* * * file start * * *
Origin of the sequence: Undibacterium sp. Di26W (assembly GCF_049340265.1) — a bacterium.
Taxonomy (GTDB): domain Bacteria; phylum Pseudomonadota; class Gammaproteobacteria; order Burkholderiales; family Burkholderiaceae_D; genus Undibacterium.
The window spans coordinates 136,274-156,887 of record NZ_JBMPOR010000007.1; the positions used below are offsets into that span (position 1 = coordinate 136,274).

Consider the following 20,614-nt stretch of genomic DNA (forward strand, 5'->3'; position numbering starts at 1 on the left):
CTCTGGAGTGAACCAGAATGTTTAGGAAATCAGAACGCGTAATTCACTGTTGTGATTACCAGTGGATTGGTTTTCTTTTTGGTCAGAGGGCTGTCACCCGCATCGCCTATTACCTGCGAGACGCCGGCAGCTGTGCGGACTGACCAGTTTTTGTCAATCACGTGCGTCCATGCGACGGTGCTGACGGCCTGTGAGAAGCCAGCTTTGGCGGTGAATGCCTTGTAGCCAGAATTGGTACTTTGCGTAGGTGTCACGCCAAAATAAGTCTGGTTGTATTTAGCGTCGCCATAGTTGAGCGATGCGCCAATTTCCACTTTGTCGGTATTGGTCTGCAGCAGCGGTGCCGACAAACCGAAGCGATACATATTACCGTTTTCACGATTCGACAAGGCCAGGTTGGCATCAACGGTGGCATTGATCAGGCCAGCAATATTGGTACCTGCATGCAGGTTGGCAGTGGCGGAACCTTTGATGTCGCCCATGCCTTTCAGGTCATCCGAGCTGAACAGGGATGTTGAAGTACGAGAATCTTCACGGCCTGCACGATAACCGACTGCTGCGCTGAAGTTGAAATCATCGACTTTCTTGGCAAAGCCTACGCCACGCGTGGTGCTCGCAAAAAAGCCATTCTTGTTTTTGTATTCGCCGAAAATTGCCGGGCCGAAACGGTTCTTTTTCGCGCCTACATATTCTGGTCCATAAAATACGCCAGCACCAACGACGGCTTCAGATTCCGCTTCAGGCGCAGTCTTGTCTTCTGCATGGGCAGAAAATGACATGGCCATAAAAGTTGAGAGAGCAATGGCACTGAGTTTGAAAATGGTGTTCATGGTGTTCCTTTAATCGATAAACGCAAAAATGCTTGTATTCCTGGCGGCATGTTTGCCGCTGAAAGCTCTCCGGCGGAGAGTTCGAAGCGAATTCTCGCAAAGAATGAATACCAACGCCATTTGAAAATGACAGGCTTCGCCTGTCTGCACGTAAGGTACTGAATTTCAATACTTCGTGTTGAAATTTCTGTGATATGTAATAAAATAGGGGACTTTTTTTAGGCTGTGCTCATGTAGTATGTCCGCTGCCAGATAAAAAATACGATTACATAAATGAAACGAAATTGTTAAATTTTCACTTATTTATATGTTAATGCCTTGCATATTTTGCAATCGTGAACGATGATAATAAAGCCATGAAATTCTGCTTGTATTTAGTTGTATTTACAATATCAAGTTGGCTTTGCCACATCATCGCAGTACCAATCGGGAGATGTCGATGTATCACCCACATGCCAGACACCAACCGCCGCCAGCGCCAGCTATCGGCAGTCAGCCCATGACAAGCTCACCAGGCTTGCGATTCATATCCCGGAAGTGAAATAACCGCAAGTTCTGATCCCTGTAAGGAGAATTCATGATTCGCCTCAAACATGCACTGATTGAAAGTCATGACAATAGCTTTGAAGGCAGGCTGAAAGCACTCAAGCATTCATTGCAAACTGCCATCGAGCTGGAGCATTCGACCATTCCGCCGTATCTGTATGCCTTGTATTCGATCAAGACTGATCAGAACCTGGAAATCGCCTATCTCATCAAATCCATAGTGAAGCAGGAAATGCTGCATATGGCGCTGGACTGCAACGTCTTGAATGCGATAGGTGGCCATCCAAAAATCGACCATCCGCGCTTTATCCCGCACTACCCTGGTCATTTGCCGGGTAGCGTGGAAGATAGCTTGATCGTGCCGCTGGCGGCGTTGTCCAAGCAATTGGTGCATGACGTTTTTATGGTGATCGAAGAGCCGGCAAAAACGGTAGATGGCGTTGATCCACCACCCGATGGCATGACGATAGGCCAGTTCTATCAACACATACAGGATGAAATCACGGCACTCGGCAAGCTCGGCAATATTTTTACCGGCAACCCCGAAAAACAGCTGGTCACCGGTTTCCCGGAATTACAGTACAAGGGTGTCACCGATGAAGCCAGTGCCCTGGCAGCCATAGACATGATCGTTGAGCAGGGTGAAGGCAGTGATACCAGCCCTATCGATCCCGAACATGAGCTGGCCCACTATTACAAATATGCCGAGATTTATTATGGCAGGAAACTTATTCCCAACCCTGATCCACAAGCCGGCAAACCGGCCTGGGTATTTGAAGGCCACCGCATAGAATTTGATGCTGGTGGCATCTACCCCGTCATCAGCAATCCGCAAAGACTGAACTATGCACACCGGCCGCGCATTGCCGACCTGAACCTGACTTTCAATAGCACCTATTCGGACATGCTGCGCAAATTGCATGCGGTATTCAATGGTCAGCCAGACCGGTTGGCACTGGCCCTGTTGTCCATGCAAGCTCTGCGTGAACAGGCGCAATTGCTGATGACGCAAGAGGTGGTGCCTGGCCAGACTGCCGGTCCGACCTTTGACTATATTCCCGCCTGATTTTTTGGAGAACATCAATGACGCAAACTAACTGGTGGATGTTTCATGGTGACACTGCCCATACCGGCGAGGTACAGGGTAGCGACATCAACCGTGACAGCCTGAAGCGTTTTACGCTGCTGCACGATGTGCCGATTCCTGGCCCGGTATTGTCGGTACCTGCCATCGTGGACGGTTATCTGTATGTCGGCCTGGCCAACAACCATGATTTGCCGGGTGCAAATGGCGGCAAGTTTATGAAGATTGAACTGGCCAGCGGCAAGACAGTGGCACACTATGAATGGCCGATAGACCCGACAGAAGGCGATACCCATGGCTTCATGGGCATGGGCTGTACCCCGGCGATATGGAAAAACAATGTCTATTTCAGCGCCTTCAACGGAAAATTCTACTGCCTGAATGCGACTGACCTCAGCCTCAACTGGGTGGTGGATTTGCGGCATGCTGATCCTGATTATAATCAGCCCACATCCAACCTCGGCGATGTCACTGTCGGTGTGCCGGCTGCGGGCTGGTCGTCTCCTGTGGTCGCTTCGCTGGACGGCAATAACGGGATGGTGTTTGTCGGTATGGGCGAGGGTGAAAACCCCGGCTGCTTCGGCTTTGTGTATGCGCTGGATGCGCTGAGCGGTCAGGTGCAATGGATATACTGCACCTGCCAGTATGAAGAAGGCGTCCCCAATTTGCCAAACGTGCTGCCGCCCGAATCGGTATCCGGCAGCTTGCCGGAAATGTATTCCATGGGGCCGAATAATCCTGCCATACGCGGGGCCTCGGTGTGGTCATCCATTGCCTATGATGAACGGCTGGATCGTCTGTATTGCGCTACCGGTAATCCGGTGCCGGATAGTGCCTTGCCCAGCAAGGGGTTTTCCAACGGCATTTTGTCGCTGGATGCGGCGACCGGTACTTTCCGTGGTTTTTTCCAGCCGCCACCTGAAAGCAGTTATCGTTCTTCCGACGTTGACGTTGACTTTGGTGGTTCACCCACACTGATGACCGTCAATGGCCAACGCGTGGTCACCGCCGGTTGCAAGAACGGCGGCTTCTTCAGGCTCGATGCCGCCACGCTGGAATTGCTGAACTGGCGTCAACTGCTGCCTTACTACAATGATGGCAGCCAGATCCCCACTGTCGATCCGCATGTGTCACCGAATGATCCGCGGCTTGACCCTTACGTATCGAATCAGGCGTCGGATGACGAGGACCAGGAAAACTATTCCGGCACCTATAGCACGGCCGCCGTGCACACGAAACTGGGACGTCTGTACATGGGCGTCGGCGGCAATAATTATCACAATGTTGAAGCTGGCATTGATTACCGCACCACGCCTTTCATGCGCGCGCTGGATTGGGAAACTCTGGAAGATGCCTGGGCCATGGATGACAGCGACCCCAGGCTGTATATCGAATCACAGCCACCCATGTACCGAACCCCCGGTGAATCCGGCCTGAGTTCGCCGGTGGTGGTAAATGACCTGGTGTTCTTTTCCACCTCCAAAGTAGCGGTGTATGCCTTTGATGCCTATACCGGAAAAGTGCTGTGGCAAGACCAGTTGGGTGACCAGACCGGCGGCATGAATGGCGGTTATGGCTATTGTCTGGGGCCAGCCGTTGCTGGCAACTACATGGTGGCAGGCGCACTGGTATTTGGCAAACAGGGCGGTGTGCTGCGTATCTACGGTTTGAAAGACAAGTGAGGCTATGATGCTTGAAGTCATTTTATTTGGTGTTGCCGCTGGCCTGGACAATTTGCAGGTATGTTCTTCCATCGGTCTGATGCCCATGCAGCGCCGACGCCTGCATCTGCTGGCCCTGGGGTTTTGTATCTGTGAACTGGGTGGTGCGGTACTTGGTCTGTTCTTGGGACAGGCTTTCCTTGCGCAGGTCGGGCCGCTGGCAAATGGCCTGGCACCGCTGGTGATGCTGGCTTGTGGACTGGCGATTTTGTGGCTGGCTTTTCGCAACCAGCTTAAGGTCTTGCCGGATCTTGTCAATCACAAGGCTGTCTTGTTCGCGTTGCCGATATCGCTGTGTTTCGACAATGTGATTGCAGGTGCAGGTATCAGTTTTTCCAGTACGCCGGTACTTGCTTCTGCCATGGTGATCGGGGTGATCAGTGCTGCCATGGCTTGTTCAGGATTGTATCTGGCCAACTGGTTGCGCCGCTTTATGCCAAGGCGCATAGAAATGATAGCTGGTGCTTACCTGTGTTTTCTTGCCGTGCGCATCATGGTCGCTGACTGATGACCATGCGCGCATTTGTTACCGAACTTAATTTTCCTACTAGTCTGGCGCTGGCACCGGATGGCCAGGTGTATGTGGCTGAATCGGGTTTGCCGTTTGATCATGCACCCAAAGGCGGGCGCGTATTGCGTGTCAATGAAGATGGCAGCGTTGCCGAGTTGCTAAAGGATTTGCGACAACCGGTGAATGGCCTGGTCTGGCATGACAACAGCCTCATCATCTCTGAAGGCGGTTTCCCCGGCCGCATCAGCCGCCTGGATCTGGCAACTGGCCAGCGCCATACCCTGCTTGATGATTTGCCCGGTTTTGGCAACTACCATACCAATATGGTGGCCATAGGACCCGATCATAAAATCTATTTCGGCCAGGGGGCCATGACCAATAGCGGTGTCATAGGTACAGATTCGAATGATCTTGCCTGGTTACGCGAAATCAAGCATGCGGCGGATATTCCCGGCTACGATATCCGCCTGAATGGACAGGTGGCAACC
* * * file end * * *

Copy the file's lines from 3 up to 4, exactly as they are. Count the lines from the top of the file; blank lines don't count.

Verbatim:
The window spans coordinates 136,274-156,887 of record NZ_JBMPOR010000007.1; the positions used below are offsets into that span (position 1 = coordinate 136,274).

Consider the following 20,614-nt stretch of genomic DNA (forward strand, 5'->3'; position numbering starts at 1 on the left):